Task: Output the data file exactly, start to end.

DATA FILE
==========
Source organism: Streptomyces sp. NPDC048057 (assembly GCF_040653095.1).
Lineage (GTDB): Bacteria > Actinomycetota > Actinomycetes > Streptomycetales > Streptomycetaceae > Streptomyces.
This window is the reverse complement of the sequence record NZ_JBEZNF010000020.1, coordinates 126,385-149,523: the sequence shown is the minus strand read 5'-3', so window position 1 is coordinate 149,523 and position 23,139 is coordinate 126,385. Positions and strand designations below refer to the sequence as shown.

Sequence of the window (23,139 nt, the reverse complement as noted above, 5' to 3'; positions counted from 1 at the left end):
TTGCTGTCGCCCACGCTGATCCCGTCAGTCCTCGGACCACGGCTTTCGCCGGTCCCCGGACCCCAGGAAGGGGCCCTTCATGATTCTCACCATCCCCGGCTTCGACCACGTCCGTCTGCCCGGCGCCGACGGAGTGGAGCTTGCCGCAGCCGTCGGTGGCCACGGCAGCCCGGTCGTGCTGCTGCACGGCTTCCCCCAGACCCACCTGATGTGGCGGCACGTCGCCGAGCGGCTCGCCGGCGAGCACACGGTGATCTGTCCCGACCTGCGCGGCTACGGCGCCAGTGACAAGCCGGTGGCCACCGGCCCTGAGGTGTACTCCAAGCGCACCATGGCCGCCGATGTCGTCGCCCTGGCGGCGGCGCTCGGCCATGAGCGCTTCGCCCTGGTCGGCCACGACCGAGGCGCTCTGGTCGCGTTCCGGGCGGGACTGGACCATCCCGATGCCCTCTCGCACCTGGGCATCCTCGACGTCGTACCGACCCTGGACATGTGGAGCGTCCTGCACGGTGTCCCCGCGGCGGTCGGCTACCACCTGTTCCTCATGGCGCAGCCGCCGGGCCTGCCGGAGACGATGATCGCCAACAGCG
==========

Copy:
Source organism: Streptomyces sp. NPDC048057 (assembly GCF_040653095.1).
Lineage (GTDB): Bacteria > Actinomycetota > Actinomycetes > Streptomycetales > Streptomycetaceae > Streptomyces.
This window is the reverse complement of the sequence record NZ_JBEZNF010000020.1, coordinates 126,385-149,523: the sequence shown is the minus strand read 5'-3', so window position 1 is coordinate 149,523 and position 23,139 is coordinate 126,385. Positions and strand designations below refer to the sequence as shown.

Sequence of the window (23,139 nt, the reverse complement as noted above, 5' to 3'; positions counted from 1 at the left end):
TTGCTGTCGCCCACGCTGATCCCGTCAGTCCTCGGACCACGGCTTTCGCCGGTCCCCGGACCCCAGGAAGGGGCCCTTCATGATTCTCACCATCCCCGGCTTCGACCACGTCCGTCTGCCCGGCGCCGACGGAGTGGAGCTTGCCGCAGCCGTCGGTGGCCACGGCAGCCCGGTCGTGCTGCTGCACGGCTTCCCCCAGACCCACCTGATGTGGCGGCACGTCGCCGAGCGGCTCGCCGGCGAGCACACGGTGATCTGTCCCGACCTGCGCGGCTACGGCGCCAGTGACAAGCCGGTGGCCACCGGCCCTGAGGTGTACTCCAAGCGCACCATGGCCGCCGATGTCGTCGCCCTGGCGGCGGCGCTCGGCCATGAGCGCTTCGCCCTGGTCGGCCACGACCGAGGCGCTCTGGTCGCGTTCCGGGCGGGACTGGACCATCCCGATGCCCTCTCGCACCTGGGCATCCTCGACGTCGTACCGACCCTGGACATGTGGAGCGTCCTGCACGGTGTCCCCGCGGCGGTCGGCTACCACCTGTTCCTCATGGCGCAGCCGCCGGGCCTGCCGGAGACGATGATCGCCAACAGCG